I have admired Martin Schmeding’s recordings before, and his performances of Tilo Medek are still amongst some of the most remarkable organ sounds I have ever heard (see review). I’ve heard him in other contemporary repertoire and Bach, but not so much in the kind of Romantic genre which Max Reger’s music occupies. The superb Fantasie und Fuge über B-A-C-H op. 46 which opens disc 1 sounds excellent, the theme from ‘The Art of Fugue’ emerging like a voice of doom from the inner workings of Reger’s elaborate counterpoint. Talking about voices of doom, the Introduction und Passacaglia in d-moll from 1899 is always a favourite, and with any Reger edition set to compete with the Naxos complete collection I had a listen to Volume 8, with Martin Welzel in Trier Cathedral. Recorded at what sounds like closer proximity, the Naxos version has more impact in the opening, but you would have to decide for yourself if you prefer a seat near the aisle or actually in the organ loft. Both of these performances have much to commend them, with Schmeding taking an extra minute and a half or so with a broader reading of the Passacaglia. Switching between recordings also teaches you more about the qualities of Cybele’s 3D recording. Once you become accustomed to it it’s easy to be a bit blasé as to the advantages of such a set-up, but returning to it from a conventional recording really is like entering a completely different space. By chance I wrote this review exactly one year to the day after the recording dates of the first disc, and I felt a little ecclesiastical March chill when going ‘back in’, as it were.

I won’t go through every work, but these are all terrific performances and well worth experiencing in these luxury sonics. Reger’s organ works tend to grandness of scale, and Martin Schmeding’s unhurried elegance suits the music perfectly. He takes on the Gothic physicality of these pieces and gives plenty of weight where required, but you don’t have the feeling of things becoming overblown. His shaping of melodies in gentler pieces such as in the Neun Stücke on Vol. 2 is disarmingly delicious, and while the great Germanic tradition is as ever being upheld I don’t have the feeling of it being rammed down our throats. If this is indeed planned as a complete Reger organ edition then it seems more than likely that it will be the one taking centre-stage in my collection.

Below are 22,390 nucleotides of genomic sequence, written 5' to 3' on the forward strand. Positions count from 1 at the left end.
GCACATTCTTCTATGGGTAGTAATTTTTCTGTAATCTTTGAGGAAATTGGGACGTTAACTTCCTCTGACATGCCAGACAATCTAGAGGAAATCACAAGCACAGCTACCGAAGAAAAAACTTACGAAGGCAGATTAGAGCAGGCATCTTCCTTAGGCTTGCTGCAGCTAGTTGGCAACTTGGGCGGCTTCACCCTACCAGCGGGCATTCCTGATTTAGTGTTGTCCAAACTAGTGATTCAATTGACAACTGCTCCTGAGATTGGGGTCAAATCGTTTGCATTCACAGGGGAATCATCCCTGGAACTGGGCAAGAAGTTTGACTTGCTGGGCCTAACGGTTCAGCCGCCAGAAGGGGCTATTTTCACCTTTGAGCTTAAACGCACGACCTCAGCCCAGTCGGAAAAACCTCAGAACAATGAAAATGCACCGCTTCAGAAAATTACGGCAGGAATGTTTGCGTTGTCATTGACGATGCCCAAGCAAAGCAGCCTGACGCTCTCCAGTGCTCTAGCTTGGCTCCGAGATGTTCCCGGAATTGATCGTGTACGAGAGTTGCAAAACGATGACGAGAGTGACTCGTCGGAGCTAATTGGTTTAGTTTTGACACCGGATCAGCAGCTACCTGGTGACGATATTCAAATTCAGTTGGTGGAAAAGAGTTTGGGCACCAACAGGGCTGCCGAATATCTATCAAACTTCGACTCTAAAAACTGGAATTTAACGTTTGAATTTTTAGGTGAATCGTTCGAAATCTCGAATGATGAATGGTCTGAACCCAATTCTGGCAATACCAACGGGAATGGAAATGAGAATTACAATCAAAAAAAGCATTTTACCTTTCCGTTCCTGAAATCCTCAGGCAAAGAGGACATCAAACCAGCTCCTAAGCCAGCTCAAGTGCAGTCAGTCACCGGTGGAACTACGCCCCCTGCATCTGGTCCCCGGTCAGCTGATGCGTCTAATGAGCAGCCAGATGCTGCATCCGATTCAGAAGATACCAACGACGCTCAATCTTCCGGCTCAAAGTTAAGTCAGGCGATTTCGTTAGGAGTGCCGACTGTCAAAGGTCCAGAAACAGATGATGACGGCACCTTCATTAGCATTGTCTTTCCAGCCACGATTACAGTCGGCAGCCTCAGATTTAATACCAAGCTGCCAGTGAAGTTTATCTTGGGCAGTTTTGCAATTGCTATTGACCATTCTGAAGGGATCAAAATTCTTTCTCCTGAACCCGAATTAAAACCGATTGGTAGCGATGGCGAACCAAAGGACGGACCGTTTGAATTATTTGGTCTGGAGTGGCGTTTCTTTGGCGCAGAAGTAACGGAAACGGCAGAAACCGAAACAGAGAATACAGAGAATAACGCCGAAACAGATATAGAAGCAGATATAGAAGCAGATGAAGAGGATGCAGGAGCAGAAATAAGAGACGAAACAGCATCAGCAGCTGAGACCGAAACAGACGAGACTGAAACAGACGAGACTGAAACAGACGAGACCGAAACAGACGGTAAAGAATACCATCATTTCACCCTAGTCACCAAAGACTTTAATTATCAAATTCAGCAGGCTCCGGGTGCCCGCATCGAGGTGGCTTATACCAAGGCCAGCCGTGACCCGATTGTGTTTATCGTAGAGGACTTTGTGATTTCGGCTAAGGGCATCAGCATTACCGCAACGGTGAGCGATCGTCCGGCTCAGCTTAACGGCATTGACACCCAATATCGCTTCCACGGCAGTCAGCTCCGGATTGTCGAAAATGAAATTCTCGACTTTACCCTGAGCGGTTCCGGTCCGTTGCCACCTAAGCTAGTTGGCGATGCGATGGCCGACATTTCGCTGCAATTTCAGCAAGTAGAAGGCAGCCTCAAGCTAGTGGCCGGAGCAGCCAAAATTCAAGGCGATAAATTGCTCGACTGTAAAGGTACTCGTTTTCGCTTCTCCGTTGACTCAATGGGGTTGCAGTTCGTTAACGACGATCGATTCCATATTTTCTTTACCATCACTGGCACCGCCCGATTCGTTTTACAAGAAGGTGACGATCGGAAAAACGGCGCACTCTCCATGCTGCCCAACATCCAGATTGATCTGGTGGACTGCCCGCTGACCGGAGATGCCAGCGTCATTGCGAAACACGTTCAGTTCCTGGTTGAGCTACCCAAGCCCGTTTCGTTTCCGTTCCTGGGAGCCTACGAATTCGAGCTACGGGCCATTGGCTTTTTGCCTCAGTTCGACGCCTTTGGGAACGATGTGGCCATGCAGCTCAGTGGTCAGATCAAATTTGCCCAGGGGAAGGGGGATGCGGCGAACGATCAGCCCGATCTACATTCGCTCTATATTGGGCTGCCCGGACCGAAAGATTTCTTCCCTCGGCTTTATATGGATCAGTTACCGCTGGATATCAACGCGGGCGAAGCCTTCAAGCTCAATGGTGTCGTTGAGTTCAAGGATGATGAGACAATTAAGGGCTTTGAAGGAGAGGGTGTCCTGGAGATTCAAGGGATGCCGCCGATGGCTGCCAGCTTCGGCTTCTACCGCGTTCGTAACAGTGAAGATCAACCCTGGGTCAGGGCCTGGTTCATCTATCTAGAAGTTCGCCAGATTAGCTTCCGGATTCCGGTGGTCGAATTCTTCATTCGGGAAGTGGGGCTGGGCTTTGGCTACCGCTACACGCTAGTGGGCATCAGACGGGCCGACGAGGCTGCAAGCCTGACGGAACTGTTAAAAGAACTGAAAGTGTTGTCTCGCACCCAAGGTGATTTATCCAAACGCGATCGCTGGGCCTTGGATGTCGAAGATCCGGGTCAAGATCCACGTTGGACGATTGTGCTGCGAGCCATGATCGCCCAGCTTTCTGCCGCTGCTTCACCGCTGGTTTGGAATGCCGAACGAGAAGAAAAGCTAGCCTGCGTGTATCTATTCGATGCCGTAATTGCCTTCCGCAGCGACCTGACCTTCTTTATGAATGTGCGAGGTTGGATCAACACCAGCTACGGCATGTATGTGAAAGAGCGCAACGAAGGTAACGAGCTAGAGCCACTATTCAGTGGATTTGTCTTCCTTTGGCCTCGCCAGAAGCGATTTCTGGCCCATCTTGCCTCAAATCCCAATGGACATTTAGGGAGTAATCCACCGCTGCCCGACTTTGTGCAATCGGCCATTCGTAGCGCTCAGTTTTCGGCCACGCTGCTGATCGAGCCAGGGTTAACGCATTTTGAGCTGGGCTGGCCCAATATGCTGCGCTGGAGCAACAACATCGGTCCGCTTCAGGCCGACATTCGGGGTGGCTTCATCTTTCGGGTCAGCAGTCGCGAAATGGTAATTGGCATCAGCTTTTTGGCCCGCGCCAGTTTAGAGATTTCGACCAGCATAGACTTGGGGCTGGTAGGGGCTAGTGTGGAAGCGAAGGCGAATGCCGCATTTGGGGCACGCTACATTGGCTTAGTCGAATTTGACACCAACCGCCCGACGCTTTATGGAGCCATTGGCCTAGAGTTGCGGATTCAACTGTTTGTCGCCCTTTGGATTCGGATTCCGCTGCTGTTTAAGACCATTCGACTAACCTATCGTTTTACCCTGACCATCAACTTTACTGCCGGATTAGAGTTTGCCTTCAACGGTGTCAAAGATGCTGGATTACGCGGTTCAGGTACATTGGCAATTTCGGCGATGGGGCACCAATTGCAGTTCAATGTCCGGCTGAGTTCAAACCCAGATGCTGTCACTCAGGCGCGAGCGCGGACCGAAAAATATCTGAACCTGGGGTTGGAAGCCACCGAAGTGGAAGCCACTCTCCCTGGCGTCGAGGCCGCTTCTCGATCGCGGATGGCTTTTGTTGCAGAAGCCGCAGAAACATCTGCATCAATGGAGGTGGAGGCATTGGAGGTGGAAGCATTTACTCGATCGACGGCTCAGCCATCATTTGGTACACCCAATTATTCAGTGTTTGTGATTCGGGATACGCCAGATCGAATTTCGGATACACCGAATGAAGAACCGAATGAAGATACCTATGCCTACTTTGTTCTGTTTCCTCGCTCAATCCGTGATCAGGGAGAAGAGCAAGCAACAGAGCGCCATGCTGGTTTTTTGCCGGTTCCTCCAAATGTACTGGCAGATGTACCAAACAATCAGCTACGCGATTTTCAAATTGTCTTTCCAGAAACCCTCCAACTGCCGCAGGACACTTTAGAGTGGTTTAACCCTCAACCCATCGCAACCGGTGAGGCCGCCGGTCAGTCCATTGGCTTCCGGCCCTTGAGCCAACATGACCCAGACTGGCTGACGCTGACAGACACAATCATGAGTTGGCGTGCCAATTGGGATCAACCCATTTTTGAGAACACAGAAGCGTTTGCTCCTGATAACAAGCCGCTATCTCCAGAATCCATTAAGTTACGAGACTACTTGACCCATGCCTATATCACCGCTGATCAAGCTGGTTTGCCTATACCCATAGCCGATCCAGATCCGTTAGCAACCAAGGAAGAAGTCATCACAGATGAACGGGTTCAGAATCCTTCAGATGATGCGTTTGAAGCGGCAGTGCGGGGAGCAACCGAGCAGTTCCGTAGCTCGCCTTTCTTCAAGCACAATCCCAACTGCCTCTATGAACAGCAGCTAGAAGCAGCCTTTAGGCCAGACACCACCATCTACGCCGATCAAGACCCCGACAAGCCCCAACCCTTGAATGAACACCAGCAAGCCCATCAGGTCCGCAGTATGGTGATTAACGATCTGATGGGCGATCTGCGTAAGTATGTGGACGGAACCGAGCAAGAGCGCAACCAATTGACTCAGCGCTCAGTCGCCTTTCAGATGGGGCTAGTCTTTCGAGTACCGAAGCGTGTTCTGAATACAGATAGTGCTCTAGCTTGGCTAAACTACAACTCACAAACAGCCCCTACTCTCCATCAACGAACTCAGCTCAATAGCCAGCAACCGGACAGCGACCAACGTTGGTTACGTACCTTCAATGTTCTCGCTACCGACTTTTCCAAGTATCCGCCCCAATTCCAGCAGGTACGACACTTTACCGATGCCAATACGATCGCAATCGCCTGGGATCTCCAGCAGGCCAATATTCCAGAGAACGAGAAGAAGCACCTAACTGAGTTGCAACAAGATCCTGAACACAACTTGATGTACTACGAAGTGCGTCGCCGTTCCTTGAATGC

Dominy Clements

There is one important remark about the usage of our 3D spoken word trailer. I have the impression that you obviously misunderstood the meaning of this trailer. During the last years I did many research work about 3D recording technique. It's absolutely necessary and very important that the listener adjusts his listening level to a "reference" level. And this level is DIFFERENT for each music recording as they take place in different rooms with different microphone positions. So the listener can only adjust his level by having sounds which he is used to listen to (e.g. a spoken word in 1m distance). If you lower the listening level (or if you increase the level) this would have a BIG influence to the reproduction of the 3D recording! This is the reason why we put this trailer to each 3D recording so that the listener calibrates his listening level before starting to playback music. So it's not possible to "print" this information - of course we will add detailed information about the 3D technique, but this will not help the listener for a calibration process.

Ingo Schmidt-Lucas (Cybele Records)